High Court Judge Thomas Masuku has condoned the late filing of 57 people who claim to have invested their money with self-proclaimed foreign exchange trader Michael Amushelelo.
The 57 members of the public will now form part of the ongoing proceedings in which the prosecutor general is seeking a preservation order for various assets, bank accounts and properties belonging to Amushelelo and a vehicle belonging to Taimi Amushelelo.
Ndamononghenda Wangolo who forms part of the group and has deposed an affidavit, says she is entitled to be a part of the proceedings as she and fellow ‘investors’ stand to lose more if the final preservation order is granted by the court.
“I respectfully submit that the money belongs to the victims of Mr Amushelelo’s crimes and not to Mr Amushelelo. It is the victims of the crimes perpetrated by Mr Amushelelo whom the first respondent (prosecutor general) seeks to punish with this present POCA forfeiture application. This is simply not justice, it punishes the victims of the crime,” said Wangolo.
She added the funds that the prosecution seeks a forfeiture order against, lawfully belongs to her and fellow ‘investors’ from who Amushelelo acquired the funds illegally under the pretext of investing the money on the forex trading markets.
Wangolo said she has invested N$370 000 with Amushelelo through one of his companies, Global Growth Investment Namibia (PTY) with a promise that the funds will be invested and would generate interest at a rate of 50% via forex trading. The investment payout would be made in two months. She said she invested, as she believed Amushelelo’s false representation of himself and business.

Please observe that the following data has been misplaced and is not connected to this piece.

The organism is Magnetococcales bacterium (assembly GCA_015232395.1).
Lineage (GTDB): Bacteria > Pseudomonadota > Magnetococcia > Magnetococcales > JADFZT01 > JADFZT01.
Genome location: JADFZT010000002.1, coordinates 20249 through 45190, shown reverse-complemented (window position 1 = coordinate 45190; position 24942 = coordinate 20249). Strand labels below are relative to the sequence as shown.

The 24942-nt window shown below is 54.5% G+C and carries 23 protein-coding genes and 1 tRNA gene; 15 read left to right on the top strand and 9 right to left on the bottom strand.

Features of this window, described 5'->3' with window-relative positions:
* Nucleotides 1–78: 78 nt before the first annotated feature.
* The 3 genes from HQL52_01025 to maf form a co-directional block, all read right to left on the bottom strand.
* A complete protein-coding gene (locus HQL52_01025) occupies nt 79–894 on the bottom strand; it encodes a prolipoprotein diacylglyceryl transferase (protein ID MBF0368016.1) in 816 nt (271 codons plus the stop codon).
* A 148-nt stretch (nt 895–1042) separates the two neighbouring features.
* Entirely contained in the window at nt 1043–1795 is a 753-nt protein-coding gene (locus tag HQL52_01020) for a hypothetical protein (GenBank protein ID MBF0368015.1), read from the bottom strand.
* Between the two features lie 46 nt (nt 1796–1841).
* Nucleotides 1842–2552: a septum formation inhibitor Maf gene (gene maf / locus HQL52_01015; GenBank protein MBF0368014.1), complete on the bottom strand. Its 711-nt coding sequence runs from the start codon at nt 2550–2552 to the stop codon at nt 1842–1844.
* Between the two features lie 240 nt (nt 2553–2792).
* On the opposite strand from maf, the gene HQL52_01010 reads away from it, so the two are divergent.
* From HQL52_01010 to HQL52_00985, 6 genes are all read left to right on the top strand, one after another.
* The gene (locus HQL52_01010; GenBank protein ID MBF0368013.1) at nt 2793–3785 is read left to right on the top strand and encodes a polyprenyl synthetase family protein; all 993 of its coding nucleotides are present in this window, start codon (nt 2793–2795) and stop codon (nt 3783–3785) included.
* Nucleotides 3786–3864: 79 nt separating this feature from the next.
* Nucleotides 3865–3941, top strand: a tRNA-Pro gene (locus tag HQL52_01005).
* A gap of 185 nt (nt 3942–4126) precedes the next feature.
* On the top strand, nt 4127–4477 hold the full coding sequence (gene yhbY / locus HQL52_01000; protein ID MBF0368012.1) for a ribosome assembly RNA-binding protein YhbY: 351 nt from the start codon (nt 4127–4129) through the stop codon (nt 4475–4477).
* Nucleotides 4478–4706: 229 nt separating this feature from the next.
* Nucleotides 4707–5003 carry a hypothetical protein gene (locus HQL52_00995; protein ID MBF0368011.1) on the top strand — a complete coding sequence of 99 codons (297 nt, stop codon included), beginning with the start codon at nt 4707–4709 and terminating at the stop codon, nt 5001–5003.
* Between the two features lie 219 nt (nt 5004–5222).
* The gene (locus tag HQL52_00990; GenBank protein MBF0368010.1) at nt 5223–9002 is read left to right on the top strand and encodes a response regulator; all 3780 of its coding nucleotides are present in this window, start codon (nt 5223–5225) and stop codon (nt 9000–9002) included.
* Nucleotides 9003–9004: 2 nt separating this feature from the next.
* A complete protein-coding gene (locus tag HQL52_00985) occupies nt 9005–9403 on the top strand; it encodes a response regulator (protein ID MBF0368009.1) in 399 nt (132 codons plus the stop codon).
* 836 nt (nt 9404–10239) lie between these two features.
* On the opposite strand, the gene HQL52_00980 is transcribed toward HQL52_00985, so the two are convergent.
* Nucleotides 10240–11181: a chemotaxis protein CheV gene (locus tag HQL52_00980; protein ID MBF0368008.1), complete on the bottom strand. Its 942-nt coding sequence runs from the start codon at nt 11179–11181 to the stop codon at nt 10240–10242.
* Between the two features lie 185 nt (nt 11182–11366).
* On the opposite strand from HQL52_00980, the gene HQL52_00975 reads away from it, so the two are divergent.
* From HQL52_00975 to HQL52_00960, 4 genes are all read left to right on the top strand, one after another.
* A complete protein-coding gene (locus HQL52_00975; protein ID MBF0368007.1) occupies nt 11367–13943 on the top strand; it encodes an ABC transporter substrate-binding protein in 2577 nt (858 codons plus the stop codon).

Wangolo said at the time, she was under the impression that Amushelelo was operating a legitimate forex trading business and at no point did she think her actions were unlawful until Amushelelo’s arrest.
“To my utter shock and disgust, it has now been shown by the first respondent (prosecutor general) that Mr Amushelelo used this money to make payouts to earlier investors and for his own personal use,” said Wangolo.
In her view, the prosecution’s current application seeks to punish her and other investors for the crimes that Amushelelo committed. She said she and fellow ‘investors’ are victims and not accomplices to Amushelelo.
In the preservation application, the prosecution is stating that there are reasonable grounds that the properties are proceeds of unlawful activities such as fraud, money laundering, tax evasion and racketeering.
The prosecution has since charged Amushelelo and co-accused Gregory Cloete, four close corporations, a company and a trust controlled by Amushelelo.
Amushelelo is facing 365 counts, while Cloete is charged with 360 of the counts. These charges range from fraud, alternatively theft by false pretences, conducting banking business without authorisation and conducting a Ponzi scheme, tax evasion, tax fraud, failure to pay tax, money laundering and racketeering.
The State is alleging that starting from September 2018 until October 2019, Amushelelo and Cloete ran an investment scam in which they promised people high returns on money invested with them.
Investors allegedly paid a total amount of about N$14,7 million to them in 348 individual transactions.
Their criminal case in the High Court has been postponed to 18 November for the duo to answer the State’s pre-trial memorandum, which requires them to indicate what will be disputed and what they admit.